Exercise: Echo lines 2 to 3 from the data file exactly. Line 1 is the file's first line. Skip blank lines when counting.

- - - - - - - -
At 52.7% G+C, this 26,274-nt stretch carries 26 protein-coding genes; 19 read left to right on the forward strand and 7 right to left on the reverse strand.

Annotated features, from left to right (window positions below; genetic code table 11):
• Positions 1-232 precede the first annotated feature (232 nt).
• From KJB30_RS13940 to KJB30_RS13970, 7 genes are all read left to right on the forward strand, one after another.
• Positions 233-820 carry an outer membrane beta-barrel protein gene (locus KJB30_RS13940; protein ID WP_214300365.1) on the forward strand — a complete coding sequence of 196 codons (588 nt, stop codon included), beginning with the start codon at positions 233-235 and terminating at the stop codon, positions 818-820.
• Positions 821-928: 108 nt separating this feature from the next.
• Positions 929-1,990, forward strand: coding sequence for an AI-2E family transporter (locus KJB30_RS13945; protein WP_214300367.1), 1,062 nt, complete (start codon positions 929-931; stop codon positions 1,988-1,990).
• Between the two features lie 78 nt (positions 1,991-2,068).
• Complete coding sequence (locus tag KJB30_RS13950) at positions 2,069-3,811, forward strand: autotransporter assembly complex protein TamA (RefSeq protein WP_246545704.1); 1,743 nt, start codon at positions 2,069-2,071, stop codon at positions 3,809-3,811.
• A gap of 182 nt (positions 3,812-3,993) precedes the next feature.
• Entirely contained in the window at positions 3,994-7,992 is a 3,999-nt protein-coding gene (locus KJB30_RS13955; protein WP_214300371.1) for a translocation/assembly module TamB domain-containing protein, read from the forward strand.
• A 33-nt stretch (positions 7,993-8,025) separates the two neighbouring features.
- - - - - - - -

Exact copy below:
Annotated features, from left to right (window positions below; genetic code table 11):
• Positions 1-232 precede the first annotated feature (232 nt).